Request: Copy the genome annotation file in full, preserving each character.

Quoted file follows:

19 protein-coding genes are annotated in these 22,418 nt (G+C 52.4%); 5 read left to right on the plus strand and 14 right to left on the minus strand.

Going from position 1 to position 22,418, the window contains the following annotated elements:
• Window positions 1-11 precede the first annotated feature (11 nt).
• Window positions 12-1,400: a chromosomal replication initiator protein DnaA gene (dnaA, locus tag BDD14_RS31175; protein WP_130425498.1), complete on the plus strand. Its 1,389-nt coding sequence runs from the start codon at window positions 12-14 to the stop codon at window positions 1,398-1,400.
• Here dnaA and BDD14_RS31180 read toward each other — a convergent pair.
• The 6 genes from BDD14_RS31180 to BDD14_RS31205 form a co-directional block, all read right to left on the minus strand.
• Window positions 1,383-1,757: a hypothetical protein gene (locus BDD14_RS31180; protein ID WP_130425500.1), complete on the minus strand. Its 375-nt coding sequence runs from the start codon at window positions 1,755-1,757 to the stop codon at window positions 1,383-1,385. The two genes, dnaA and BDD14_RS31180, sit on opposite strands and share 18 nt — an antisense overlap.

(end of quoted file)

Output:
19 protein-coding genes are annotated in these 22,418 nt (G+C 52.4%); 5 read left to right on the plus strand and 14 right to left on the minus strand.

Going from position 1 to position 22,418, the window contains the following annotated elements:
• Window positions 1-11 precede the first annotated feature (11 nt).
• Window positions 12-1,400: a chromosomal replication initiator protein DnaA gene (dnaA, locus tag BDD14_RS31175; protein WP_130425498.1), complete on the plus strand. Its 1,389-nt coding sequence runs from the start codon at window positions 12-14 to the stop codon at window positions 1,398-1,400.
• Here dnaA and BDD14_RS31180 read toward each other — a convergent pair.
• The 6 genes from BDD14_RS31180 to BDD14_RS31205 form a co-directional block, all read right to left on the minus strand.
• Window positions 1,383-1,757: a hypothetical protein gene (locus BDD14_RS31180; protein ID WP_130425500.1), complete on the minus strand. Its 375-nt coding sequence runs from the start codon at window positions 1,755-1,757 to the stop codon at window positions 1,383-1,385. The two genes, dnaA and BDD14_RS31180, sit on opposite strands and share 18 nt — an antisense overlap.